America's Children Are Hooked on Whore Pills and Adderall

It's no secret that Americans love our prescription drugs; we'll take them for just about any reason. But when it comes to our children, we aren't always as enthusiastic about dosing them up. A new study is out from the FDA about what's being prescribed to kids and teens these days, and it reveals some surprising patterns. Overall prescriptions were down, but there was a whopping 93 percent increase in the number of birth control pills being prescribed, and also a significant increase in the amount of ADHD meds being handed out. So has the religious right's worst fear come true? Have we created a nation of hopped up whore pill addicts?

Umm, not exactly. The study, which was done by the FDA, used prescription data from 2002 to 2010 for kids up to the age of 17. All in all, researchers found there was a seven percent decline in the number of prescriptions written for kids. But even with the decrease, prescriptions in certain categories went way up—namely asthma meds, drugs for ADHD, and those ever-controversial birth control pills. The increase in asthma meds seems pretty straightforward, but the pictures behind the ADHD and contraceptive numbers are a little more complex.

The 93 percent increase in prescriptions for birth control is actually so unbelievable that I assumed it was a typo when I first read it. But, no, it's legit. How can that be if so many of our states are desperately trying to prevent our youth from even knowing the words "birth control pills"? Well, don't get too excited thinking all doctors have gone rogue and rejected the recent notion that taking the pill buys you a trip down the vagina-colored Slip 'N Slide that leads right down into hell—because, strangely, there has not been a corresponding increase in girls who report taking birth controls in national surveys. Wha? So then what explains the huge jump?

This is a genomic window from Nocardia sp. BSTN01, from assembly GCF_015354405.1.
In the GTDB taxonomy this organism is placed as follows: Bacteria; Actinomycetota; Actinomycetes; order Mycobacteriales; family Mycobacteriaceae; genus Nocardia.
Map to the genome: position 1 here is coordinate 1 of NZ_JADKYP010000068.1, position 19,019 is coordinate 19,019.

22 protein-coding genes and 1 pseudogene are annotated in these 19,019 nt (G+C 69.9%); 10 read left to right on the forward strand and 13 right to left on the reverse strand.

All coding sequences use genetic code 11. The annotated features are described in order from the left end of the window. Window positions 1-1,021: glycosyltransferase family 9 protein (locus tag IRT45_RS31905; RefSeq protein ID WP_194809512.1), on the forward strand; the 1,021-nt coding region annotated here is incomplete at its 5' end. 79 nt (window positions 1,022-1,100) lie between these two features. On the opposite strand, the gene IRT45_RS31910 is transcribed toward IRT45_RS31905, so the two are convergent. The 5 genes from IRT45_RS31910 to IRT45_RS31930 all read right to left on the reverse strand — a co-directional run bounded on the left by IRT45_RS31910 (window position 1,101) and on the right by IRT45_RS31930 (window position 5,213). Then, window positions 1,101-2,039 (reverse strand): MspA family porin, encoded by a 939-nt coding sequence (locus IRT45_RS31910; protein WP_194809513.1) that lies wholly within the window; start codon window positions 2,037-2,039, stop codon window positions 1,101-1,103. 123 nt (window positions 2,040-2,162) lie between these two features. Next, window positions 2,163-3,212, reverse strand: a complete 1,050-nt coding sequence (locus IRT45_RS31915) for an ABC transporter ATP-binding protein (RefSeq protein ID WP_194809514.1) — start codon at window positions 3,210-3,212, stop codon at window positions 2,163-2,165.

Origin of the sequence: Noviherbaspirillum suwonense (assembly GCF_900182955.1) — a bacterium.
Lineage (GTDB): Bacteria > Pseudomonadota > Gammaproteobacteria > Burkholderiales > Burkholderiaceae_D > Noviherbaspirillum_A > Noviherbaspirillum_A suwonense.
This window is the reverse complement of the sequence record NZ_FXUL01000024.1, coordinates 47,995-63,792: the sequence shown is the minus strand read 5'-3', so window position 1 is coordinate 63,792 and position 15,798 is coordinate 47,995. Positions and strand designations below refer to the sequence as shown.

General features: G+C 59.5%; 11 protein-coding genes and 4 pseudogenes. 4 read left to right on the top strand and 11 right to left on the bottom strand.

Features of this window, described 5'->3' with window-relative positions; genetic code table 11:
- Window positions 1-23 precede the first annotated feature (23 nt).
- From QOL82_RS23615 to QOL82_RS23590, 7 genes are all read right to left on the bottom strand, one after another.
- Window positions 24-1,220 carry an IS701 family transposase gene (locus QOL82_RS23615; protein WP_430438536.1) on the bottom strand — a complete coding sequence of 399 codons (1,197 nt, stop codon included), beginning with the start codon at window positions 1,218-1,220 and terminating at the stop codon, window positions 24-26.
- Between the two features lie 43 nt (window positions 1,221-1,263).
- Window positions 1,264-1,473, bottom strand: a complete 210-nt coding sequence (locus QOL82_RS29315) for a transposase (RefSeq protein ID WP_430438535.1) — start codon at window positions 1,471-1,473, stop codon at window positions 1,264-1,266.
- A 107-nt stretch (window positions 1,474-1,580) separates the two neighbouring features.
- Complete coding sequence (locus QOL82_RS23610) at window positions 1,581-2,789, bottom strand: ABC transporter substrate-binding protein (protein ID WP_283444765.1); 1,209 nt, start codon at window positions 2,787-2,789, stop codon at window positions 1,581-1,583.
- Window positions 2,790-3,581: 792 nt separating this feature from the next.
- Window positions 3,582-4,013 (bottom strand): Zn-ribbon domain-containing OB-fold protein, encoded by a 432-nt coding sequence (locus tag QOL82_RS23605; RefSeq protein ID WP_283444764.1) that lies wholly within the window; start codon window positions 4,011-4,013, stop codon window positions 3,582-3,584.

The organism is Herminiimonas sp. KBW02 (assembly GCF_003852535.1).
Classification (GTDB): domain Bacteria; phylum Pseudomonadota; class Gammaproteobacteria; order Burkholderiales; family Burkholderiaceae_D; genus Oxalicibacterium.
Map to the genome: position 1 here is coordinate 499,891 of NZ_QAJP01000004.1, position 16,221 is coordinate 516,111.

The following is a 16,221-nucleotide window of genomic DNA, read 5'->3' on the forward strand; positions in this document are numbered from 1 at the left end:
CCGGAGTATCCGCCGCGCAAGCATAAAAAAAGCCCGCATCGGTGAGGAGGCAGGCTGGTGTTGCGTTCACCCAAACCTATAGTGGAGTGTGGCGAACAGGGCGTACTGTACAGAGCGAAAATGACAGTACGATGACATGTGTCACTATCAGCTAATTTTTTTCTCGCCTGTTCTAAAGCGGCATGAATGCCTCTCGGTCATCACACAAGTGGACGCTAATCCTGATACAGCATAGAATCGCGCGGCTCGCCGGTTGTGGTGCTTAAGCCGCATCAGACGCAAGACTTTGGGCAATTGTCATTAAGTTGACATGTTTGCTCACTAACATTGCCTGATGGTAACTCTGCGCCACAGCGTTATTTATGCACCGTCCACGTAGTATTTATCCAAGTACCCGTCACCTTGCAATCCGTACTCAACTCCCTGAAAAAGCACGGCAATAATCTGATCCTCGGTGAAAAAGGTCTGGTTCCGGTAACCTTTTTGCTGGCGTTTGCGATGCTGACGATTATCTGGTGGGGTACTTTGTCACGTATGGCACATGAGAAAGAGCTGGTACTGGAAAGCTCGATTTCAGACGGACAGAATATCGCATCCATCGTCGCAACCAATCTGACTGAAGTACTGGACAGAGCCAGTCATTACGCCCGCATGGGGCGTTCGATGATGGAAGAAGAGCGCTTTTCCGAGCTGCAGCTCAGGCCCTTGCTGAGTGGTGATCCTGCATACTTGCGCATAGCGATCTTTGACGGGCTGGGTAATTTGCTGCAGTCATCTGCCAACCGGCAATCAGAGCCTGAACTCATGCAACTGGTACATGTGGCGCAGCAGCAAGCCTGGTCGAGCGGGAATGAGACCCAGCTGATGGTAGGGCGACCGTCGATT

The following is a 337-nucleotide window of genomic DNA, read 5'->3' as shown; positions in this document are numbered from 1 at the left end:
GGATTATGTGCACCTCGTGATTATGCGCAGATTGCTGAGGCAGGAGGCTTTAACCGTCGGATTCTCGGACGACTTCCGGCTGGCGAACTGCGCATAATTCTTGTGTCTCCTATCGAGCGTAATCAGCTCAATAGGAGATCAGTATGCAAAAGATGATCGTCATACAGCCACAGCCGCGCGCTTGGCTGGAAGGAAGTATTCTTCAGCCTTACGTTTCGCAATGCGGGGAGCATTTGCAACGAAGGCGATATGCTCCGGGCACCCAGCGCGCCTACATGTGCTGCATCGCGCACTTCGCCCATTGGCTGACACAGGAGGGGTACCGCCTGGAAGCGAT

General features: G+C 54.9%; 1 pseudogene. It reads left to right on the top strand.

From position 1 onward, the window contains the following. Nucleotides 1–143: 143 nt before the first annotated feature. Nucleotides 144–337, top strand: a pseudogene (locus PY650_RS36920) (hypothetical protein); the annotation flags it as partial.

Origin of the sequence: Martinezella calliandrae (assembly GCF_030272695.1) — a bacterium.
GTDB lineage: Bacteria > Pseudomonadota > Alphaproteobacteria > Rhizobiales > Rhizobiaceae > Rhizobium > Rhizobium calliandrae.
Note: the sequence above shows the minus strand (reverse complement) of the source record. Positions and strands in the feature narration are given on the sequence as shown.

This massive increase may have to do, in part, with the fact that girls are simply staying on the pill for longer periods than they used to. Though another likely explanation is that the dreaded whore pills are being prescribed to the teens of America for non-contraceptive purposes, such as for the treatment of acne. Oooh. That actually makes total sense—and if it has the bonus side effect of giving girls who might not otherwise have it some control over their uteruses…then all the better! Nobody tell Rush Limbaugh about this, though, or we're going to see a truly ugly crusade against acne-prone teens.

As for the ADHD meds, there was a 46 percent increase in prescriptions, with Ritalin and Adderall topping the list. This is clearly related to the fact that ADHD diagnosis has jumped from 4.4 million kids in 2002 to five million in 2010, but doctors are also suggesting there's been a jump in prescriptions because the effectiveness of medications has improved so much in the last ten years. Still, we apparently use far more of these drugs than do people in other countries—a fact which should not surprise anyone who's spent any time on a college campus recently. Dr. Lawrence Diller, a pediatrician who is an expert in ADHD, told Reuters,

You have to look at how our society handles school children's problems. It's clear that we rely much, much more on a pharmacological answer than other societies do. The medicine is overprescribed primarily, but underprescribed for certain inner-city groups of children.

Stimulants: we are doing ‘em all wrong, but at least we're doing a lot of ‘em? Though there are plenty of prescription categories that went down significantly too, which are also interesting. Antibiotics are still the most frequently prescribed drugs for kids, since they are known cootie carriers. But their use did fall by 14 percent, largely as a result of the public health campaign to stop over-prescribing them. Prescriptions for allergy medications went down by a whopping 61 percent, but during this period a number of popular brands became available over-the-counter; so that likely explains the drop. Cough and cold meds were down by 42 percent, though similarly an FDA advisory was issued during this period saying that these drugs shouldn't be given to kids under two. Pain medication prescriptions declined as well, by 14 percent, and so did drugs used to treat depression, which went down by five.

Still, even with all the ups and downs, the seven percent drop in total prescriptions stands in marked contrast to the 22 percent increase seen in prescriptions for adults during the same time period. So, rest assured, even if these kids aren't on drugs now, they will be soon enough!

Prescriptions for ADHD Drugs Increasing, Says New FDA Research [ABC News]
Prescriptions for Kids: ADHD Meds and Birth Control Pills Are Up, Antibiotics Are Down [TIME]

Image by Jim Cooke, source photo via sagasan/Shutterstock.